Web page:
Food: raw fish (red tuna), fish, farafu (fermented fish), baguettes, cheese, charcuterie, hamburgers and fries are popular meals at snack stands; vanilla, Hinano beer, pork and chicken, sweet potato, fruit (papaya, bananas, pineapple, coconut, passion fruit, grapefruit, watermelon, breadfruit)

Condensed History: The first Polynesians first settled on the islands in AD 300 and were organized in petty chieftainships. They do not share a common history before the establishment of the French protectorate in 1889. In September 1995, France stirred up widespread protests by resuming nuclear testing on the Mururoa atoll after a three-year moratorium. The tests were suspended in January 1996. In recent years, French Polynesia’s autonomy has been considerably expanded.

Full History: The French Polynesian island groups do not share a common history before the establishment of the French protectorate in 1889. The first French Polynesian islands to be settled by Polynesians were the Marquesas Islands in AD 300 and the Society Islands in AD 800. The Polynesians were organized in petty chieftainships.

European discovery began in 1521 with the Portuguese explorer Ferdinand Magellan. Other explorers arrived, including James Cook in 1769. Christian missions began with Spanish priests in 1774, and Protestants from England settled permanently in Polynesia in 1797.

King Pomare II of Tahiti was forced to flee to Moorea in 1803; he and his subjects were converted to Protestantism in 1812. French Catholic missionaries arrived on Tahiti in 1834; their expulsion in 1836 caused France to send a gunboat in 1838. In 1842, Tahiti and Tahuata were declared a French protectorate, to allow Catholic missionaries to work undisturbed. The capital of Papeete was founded in 1843. In 1880, France annexed Tahiti, changing the status from that of a protectorate to that of a colony.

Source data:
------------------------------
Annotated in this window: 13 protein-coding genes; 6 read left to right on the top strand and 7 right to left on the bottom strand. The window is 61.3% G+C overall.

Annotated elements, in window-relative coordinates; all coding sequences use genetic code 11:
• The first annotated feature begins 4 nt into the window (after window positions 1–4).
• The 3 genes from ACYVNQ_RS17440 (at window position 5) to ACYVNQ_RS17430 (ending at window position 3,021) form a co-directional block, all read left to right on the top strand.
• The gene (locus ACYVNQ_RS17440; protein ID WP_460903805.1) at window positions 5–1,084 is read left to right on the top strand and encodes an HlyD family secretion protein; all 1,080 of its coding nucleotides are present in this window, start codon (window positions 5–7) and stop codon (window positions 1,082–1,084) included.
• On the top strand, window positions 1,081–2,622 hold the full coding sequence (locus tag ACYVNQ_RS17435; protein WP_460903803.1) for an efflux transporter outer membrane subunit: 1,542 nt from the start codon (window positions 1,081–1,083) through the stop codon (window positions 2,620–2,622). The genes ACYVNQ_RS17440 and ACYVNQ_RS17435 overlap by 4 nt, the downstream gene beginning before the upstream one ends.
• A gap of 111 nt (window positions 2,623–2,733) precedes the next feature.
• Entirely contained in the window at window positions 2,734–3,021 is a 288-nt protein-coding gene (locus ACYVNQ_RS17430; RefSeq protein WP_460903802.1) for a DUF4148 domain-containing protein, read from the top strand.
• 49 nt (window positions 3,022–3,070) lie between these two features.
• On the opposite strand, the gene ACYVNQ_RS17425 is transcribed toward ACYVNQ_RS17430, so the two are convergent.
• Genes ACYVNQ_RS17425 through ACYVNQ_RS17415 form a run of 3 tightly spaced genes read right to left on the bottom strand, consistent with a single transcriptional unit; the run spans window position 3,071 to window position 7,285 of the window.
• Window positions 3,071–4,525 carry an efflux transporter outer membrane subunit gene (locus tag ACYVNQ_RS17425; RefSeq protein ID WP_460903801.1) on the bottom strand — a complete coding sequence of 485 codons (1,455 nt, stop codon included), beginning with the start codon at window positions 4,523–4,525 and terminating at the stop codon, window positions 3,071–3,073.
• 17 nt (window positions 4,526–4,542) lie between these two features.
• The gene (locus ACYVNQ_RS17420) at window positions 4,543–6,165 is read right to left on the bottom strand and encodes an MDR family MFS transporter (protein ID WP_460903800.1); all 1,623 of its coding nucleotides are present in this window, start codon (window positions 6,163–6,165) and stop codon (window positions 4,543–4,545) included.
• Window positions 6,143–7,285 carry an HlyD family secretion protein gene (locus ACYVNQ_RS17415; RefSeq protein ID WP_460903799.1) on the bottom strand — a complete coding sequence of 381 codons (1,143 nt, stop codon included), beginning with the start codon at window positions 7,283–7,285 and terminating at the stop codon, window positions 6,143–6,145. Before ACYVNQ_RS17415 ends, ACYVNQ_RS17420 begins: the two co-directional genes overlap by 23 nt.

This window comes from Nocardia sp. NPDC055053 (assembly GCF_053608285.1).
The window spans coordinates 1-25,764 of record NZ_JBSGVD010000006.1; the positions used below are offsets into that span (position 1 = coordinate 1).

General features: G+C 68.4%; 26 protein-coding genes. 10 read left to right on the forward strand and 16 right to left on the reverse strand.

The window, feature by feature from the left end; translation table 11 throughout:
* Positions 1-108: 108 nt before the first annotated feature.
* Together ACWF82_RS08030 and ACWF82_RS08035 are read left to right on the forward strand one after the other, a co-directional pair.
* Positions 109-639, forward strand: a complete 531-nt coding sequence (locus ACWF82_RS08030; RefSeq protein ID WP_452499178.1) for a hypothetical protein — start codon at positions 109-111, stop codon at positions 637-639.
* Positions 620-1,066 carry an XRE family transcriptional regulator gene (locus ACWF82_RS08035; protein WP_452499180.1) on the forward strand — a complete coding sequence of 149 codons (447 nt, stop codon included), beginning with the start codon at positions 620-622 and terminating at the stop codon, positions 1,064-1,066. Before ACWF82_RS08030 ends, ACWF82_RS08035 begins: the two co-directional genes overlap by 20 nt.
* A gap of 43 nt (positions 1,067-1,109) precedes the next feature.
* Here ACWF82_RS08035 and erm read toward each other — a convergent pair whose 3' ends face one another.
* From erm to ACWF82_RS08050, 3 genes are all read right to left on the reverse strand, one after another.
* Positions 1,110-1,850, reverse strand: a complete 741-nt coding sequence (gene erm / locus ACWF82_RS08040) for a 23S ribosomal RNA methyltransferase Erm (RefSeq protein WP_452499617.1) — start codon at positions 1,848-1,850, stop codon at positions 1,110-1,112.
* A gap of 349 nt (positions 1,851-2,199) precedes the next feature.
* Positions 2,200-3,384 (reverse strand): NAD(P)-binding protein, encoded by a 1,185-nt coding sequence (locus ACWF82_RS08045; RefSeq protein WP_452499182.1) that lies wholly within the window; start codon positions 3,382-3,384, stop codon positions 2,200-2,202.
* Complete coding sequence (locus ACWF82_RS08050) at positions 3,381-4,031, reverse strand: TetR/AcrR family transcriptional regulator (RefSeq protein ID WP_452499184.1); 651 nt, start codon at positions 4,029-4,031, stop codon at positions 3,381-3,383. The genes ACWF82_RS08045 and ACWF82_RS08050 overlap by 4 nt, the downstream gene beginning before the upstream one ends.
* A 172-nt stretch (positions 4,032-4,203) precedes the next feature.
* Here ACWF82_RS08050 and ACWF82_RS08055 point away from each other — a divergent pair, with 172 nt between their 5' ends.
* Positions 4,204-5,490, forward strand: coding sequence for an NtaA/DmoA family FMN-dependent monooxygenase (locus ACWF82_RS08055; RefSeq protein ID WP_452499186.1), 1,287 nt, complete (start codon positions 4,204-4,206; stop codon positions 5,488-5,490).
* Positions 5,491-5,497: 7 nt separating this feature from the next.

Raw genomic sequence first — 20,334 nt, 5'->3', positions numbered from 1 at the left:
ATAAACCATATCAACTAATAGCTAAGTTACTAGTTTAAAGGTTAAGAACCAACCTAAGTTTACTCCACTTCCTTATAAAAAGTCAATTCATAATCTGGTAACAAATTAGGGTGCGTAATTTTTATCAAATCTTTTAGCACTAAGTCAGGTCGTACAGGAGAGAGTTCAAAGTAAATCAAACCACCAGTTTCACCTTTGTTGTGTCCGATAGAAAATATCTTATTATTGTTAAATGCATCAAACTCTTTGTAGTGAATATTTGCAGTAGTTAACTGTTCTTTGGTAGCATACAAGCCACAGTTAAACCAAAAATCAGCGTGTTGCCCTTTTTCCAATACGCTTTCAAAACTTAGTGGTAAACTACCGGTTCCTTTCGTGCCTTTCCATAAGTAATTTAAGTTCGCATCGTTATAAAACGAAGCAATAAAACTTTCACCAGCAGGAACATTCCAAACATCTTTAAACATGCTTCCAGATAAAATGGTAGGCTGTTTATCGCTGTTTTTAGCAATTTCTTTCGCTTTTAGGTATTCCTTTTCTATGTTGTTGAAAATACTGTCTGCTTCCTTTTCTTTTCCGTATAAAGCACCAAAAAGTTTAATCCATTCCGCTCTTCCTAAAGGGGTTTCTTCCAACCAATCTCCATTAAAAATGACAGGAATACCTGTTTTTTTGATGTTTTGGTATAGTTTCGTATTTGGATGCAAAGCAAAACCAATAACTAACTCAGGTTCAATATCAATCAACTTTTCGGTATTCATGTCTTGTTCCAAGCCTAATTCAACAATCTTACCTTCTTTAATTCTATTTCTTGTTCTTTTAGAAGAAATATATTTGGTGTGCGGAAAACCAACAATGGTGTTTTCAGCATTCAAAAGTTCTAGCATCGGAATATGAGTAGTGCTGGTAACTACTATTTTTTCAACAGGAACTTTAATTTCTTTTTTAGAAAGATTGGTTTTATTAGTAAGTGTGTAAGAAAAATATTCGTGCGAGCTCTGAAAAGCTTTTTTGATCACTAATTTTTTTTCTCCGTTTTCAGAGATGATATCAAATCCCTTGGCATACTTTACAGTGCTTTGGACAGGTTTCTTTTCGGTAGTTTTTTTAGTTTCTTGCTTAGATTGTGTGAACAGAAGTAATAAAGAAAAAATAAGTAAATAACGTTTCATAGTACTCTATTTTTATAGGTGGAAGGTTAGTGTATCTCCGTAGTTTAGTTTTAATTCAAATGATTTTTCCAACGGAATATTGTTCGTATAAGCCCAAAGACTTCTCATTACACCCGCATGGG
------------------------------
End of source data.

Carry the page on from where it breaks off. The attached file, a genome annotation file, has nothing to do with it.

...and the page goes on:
Having declared a protectorate over Tahuatu in 1842, the French regarded the entire Marquesas Islands as French, and later claimed other islands. In 1885, France appointed a governor and established a general council, thus giving it the proper administration for a colony. The islands of Rimatara and Rurutu unsuccessfully lobbied for British protection in 1888, so in 1889 they were annexed by France.

In 1940 the administration of French Polynesia recognised the Free French Forces and many Polynesians served in World War II. In 1946, Polynesians were granted French citizenship and the islands’ status was changed to an overseas territory. The islands’ name was changed in 1957 to Polynesie Francaise (French Polynesia).

In 1962, France’s early nuclear testing ground of Algeria became independent and the French Polynesian islands were selected as the new testing site; tests were conducted underground after 1974. In 1977, French Polynesia was granted partial internal autonomy, which was extended in 1984. French Polynesia became a full overseas collectivity of France in 2004.

In September 1995, France stirred up widespread protests by resuming nuclear testing after a three-year moratorium. The last test was in January 1996, after which France announced it would accede to the Comprehensive Test Ban Treaty and no longer test nuclear weapons.